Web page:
After the performances people like to hang around and speak to the dancers. “Oh, you were wonderful,” they say. “My gracious, I was so captivated by that last piece.” I’ve watched those audience members express their appreciation to the dancers for the beauty of the performance more than a couple of times. Strangely, I’ve never heard anyone say, “Is there any way I could speak to Michael Faba, the lighting supervisor. “I just love the way he made that piece come alive.”
The same goes for Sarah Fujiwara, the Pilobolus stage manager. Got to tell you, folks, if it wasn’t for Sarah the Pilobolus dancers wouldn’t need to stretch out prior to the performance. Without Sarah, there would be no performance.
So, Michael and Sarah, please accept my apology for not expressing my admiration and appreciation. It was thoughtless on my part.
And that brings me to last Sunday’s worship. I don’t think anyone said to Larry, “Thanks so much for greeting me at the door with your smile.” I don’t think anyone said to Jackie and Jonnie, “I just want to thank you for passing these collection plates around so I could drop these big bucks into them.” I’m pretty sure no one told Karen what a great job she did cleaning the sanctuary so we could mess it up again.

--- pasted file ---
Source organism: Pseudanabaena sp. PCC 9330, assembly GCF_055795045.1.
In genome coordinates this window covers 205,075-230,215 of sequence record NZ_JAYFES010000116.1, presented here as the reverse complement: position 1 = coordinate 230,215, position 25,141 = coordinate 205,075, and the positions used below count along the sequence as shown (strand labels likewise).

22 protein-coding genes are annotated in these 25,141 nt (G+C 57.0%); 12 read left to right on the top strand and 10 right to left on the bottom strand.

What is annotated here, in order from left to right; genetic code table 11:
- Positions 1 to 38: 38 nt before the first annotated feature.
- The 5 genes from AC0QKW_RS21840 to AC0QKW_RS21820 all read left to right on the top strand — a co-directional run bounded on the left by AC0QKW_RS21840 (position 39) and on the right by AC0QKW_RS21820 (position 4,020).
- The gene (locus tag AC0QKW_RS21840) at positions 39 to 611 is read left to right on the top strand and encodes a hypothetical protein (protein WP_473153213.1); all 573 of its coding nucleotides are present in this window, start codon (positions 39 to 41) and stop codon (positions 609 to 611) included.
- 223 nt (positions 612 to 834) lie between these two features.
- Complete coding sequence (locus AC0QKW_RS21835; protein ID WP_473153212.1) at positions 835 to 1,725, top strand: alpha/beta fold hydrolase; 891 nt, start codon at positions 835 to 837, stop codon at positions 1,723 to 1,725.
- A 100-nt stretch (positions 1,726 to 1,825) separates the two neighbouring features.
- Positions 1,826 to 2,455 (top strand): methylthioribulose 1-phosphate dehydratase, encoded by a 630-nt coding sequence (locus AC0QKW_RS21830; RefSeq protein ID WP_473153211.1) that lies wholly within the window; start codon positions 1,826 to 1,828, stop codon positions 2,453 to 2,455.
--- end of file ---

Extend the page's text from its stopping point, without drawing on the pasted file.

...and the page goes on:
So, Gus, I’m grateful no only for your efforts on the movie, but, also, for reminding me I should be more appreciative to those who get so little credit for some really good things.
And if you read this, Gus, would you do me a favor. Send me an email letting me know what the hell a Sec Dec Buyer actually does.
“Well, hello, Number One. I haven’t heard from you in a while. How are things going?”
“Pretty good, actually. I was having a little trouble with my Trig class, but I think I have the hang of it now. I got a ninety-four on my last test. I’m making good grades in my other classes. And I registered for the SATs like you suggested. My counselor said I could wait until next year, but I told her you said I should take it as many times as I could.”
“I’m glad to hear you’re doing well. Do you want to brag on or rat out your sisters?”
“Okay, Number Six, loves kindergarten. She’s excited that she’s actually going to school. Number Two, is doing great. She’s started back with gymnastics at a new place. She seems to really like it there. I think her new coach knows how to get the best out of her. And she’s making great grades, too. And guess what!”
“She’s got a boyfriend. Look, that’s a secret; okay? She hasn’t told Mom and Dad, but I don’t think she’d mind if I told you. Besides, Mom got really mad once when you wouldn’t tell her what we talked about. So, I know you won’t tell her.”
“Do you like her boyfriend?”
“Yeah, I like him, but, you know, they’re thirteen. They can’t really date. But he’s a nice kid.”
“What about your boyfriend?”
“We’re doing great. He’s real nice. I know you’d like him. Know why?”